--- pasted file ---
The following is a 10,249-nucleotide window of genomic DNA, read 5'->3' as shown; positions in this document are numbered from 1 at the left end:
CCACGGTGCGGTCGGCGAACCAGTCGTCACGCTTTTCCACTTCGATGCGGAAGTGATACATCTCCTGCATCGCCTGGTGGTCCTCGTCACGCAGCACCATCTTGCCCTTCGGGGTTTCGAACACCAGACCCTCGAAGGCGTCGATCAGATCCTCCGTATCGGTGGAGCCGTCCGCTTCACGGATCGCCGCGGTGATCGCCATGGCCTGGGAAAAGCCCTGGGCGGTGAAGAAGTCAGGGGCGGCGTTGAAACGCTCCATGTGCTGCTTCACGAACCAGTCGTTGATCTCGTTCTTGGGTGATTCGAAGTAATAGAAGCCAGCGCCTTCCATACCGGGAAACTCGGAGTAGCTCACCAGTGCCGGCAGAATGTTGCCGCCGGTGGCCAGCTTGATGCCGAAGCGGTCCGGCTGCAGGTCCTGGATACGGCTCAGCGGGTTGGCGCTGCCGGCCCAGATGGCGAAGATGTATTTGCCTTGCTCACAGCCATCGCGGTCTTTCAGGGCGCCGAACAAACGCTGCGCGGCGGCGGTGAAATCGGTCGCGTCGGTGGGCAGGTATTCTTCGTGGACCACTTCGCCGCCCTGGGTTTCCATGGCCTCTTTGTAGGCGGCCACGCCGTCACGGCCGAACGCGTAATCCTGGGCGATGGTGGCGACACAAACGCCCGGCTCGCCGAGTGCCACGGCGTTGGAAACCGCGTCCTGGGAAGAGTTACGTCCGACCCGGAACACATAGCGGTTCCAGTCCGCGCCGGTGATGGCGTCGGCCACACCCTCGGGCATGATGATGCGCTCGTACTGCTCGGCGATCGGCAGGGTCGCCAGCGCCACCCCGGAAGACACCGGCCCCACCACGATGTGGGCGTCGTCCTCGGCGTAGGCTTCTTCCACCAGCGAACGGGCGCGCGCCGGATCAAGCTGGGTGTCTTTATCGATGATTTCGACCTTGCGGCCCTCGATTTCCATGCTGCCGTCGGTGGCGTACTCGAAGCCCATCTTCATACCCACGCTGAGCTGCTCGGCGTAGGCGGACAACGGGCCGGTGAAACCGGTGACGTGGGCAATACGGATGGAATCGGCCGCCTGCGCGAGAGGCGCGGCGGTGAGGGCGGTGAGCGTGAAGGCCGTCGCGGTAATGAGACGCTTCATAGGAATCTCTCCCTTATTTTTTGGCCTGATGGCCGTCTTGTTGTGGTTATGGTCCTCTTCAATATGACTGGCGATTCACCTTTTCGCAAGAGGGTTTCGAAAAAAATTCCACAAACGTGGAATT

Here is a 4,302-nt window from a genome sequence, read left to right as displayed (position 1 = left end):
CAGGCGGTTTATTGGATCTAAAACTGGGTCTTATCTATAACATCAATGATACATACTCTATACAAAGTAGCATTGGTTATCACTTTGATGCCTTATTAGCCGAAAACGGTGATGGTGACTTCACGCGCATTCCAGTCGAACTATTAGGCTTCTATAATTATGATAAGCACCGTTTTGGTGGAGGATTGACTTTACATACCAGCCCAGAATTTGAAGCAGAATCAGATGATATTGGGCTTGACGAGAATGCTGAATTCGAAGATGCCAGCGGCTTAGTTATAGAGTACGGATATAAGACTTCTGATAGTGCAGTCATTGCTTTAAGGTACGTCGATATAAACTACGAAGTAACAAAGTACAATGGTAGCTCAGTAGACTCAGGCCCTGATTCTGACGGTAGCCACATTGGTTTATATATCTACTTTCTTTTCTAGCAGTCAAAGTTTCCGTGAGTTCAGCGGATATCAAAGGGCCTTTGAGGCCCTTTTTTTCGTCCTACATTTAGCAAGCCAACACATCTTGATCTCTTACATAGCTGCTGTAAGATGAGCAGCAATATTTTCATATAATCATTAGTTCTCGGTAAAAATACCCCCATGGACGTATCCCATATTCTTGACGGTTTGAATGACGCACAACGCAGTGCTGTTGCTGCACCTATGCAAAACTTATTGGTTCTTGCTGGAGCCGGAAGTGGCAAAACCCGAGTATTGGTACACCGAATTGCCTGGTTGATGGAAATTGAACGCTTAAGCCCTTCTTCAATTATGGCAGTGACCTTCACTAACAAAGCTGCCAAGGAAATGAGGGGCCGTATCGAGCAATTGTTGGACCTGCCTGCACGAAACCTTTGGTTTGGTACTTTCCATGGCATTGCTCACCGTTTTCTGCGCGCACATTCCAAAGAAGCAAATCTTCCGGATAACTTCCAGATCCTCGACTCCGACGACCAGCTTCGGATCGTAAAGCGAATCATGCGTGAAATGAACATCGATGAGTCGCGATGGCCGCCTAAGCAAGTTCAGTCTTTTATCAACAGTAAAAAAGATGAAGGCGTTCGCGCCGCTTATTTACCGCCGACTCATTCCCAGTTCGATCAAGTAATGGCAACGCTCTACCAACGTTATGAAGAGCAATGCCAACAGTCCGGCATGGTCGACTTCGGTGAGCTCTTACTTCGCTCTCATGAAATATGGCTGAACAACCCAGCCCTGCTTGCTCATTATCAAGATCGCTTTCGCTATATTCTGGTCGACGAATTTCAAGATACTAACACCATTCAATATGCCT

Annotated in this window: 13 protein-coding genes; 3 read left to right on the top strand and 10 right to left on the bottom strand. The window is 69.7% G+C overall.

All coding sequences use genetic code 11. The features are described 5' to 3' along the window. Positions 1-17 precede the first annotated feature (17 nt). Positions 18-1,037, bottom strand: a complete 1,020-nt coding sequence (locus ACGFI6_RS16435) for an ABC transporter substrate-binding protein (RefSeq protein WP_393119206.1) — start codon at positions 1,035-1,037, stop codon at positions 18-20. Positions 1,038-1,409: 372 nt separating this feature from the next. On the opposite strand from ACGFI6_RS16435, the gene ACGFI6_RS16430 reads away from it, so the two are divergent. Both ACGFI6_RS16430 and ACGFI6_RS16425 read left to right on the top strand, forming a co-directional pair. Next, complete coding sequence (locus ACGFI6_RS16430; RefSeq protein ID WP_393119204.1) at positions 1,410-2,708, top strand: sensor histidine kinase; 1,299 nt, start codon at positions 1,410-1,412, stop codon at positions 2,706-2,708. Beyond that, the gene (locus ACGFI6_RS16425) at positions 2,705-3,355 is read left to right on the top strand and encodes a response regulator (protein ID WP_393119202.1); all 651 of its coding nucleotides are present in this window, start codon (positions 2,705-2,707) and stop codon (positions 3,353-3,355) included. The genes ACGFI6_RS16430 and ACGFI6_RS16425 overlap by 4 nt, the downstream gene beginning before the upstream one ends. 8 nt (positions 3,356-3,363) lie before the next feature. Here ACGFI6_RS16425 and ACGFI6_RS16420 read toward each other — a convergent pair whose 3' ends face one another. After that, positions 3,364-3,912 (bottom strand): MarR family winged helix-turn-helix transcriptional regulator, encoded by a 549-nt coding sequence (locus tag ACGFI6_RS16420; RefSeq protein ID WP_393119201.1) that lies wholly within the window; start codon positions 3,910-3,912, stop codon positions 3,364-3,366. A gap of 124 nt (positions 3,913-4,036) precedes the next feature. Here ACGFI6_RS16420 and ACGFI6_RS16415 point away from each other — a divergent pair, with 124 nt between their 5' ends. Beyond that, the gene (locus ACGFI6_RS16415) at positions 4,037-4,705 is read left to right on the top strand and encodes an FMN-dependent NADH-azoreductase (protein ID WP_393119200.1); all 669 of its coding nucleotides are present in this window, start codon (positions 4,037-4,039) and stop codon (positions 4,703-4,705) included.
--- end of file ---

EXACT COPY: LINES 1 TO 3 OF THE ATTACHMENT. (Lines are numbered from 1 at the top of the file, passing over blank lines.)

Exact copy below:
The following is a 10,249-nucleotide window of genomic DNA, read 5'->3' as shown; positions in this document are numbered from 1 at the left end:
CCACGGTGCGGTCGGCGAACCAGTCGTCACGCTTTTCCACTTCGATGCGGAAGTGATACATCTCCTGCATCGCCTGGTGGTCCTCGTCACGCAGCACCATCTTGCCCTTCGGGGTTTCGAACACCAGACCCTCGAAGGCGTCGATCAGATCCTCCGTATCGGTGGAGCCGTCCGCTTCACGGATCGCCGCGGTGATCGCCATGGCCTGGGAAAAGCCCTGGGCGGTGAAGAAGTCAGGGGCGGCGTTGAAACGCTCCATGTGCTGCTTCACGAACCAGTCGTTGATCTCGTTCTTGGGTGATTCGAAGTAATAGAAGCCAGCGCCTTCCATACCGGGAAACTCGGAGTAGCTCACCAGTGCCGGCAGAATGTTGCCGCCGGTGGCCAGCTTGATGCCGAAGCGGTCCGGCTGCAGGTCCTGGATACGGCTCAGCGGGTTGGCGCTGCCGGCCCAGATGGCGAAGATGTATTTGCCTTGCTCACAGCCATCGCGGTCTTTCAGGGCGCCGAACAAACGCTGCGCGGCGGCGGTGAAATCGGTCGCGTCGGTGGGCAGGTATTCTTCGTGGACCACTTCGCCGCCCTGGGTTTCCATGGCCTCTTTGTAGGCGGCCACGCCGTCACGGCCGAACGCGTAATCCTGGGCGATGGTGGCGACACAAACGCCCGGCTCGCCGAGTGCCACGGCGTTGGAAACCGCGTCCTGGGAAGAGTTACGTCCGACCCGGAACACATAGCGGTTCCAGTCCGCGCCGGTGATGGCGTCGGCCACACCCTCGGGCATGATGATGCGCTCGTACTGCTCGGCGATCGGCAGGGTCGCCAGCGCCACCCCGGAAGACACCGGCCCCACCACGATGTGGGCGTCGTCCTCGGCGTAGGCTTCTTCCACCAGCGAACGGGCGCGCGCCGGATCAAGCTGGGTGTCTTTATCGATGATTTCGACCTTGCGGCCCTCGATTTCCATGCTGCCGTCGGTGGCGTACTCGAAGCCCATCTTCATACCCACGCTGAGCTGCTCGGCGTAGGCGGACAACGGGCCGGTGAAACCGGTGACGTGGGCAATACGGATGGAATCGGCCGCCTGCGCGAGAGGCGCGGCGGTGAGGGCGGTGAGCGTGAAGGCCGTCGCGGTAATGAGACGCTTCATAGGAATCTCTCCCTTATTTTTTGGCCTGATGGCCGTCTTGTTGTGGTTATGGTCCTCTTCAATATGACTGGCGATTCACCTTTTCGCAAGAGGGTTTCGAAAAAAATTCCACAAACGTGGAATT

Here is a 4,302-nt window from a genome sequence, read left to right as displayed (position 1 = left end):